The dichotomy in the human-tiger relationship

For the past 20 years humankind has known that it has to protect the tiger because the animal is too iconic. It is the most outstanding and high profile wild species on the planet. The dichotomy arrives because the tiger interferes with the innate desire of humans to multiply their numbers, to grow their economy, to pursue their self-interest and to survive. Which objective is the more powerful?

Tiger hunting by Col William Rice 1850 in India. Image in public domain.

If we turn the clock back to India, where the tiger primarily lives, to 1850, an officer in the army, Col William Rice, shot 158 tigers between 1850 and 1854. Another officer, Col Gordon-Cumming shot 73 tigers in one district over two years. At this time tigers were seen as pests. They got in the way of village life and were seen as evil, destructive and treacherous. Killing them in large numbers was acceptable and indeed necessary.

They discovered that it was harder and harder to find and shoot them. Very quickly certain parts of India had moved on from places of wild landscape were tigers were shot in large numbers to areas of human civilisation, so-called.

Moving forward to 2020, humankind having decimated the tiger population in India to around 1,500 to 3,000 estimated tigers in the entirety of the country, people now realise that they've reached the end of the road on conservation. There are many tiger reserves in India and in some there are no tigers. It's extraordinary to state that but it is indicative of a failure in tiger conservation.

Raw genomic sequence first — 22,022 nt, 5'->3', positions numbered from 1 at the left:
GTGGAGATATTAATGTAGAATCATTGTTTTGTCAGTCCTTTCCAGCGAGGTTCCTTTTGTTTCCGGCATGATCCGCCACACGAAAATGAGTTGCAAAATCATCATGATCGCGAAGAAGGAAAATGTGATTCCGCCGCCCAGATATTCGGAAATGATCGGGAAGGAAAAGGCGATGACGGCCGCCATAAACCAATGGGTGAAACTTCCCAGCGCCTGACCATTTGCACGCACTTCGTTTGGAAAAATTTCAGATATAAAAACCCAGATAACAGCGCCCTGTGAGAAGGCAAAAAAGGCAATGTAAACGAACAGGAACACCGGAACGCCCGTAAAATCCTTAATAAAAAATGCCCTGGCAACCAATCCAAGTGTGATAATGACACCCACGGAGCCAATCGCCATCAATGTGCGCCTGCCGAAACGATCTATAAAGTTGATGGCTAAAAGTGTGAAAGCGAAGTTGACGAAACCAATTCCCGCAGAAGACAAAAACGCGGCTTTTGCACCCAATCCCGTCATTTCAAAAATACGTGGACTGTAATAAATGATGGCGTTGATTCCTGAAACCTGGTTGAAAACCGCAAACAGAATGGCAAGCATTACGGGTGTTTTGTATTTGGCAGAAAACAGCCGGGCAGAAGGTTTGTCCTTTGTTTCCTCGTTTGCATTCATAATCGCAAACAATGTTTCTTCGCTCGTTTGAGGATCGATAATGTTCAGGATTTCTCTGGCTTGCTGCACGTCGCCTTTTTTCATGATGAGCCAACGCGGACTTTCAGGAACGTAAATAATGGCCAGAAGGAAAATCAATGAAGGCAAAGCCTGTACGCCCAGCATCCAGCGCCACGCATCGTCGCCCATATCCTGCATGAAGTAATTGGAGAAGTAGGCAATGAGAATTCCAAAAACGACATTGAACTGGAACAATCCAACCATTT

People are at the very end of the journey of tiger conservation and over the past 150 years or more human self-interest has been a bigger driver than tiger conservation. In this dichotomy the former outweighs the latter and there is nothing to suggest that it will change.

It is likely that at the end of the next hundred years tigers will be extinct in the wild. There will be many zoos where inbred tigers are held captive. They would have to be inbred because the only tigers available to sustain the tiger population would be those in captivity. Wild cat species do not breed well in captivity. It wouldn't be possible to inject fresh blood into the tiger population. It would be stale captive tiger blood and the quality of tigers would gradually diminish.

The biggest tiger population in the world in a hundred years time will be captive tigers in China where they'll be bred exclusively for tiger products such as their traditional Chinese medicine, tiger wine or any other product which they believe improves their health and welfare. In short, tigers will be reduced to livestock.

It is ironic to state that the highly discredited and convicted criminal Joe Exotic who at one time owned and ran America's biggest private zoo containing many tigers, always stated that he believed that the tiger would be extinct in the wild. That was his justification for his zoo, he said. In a perverted kind of way he was a tiger expert. He is currently serving a 22 year sentence in prison because he conspired to murder the founder and chief executive Big Cat Rescue in Florida, Carole Baskin.


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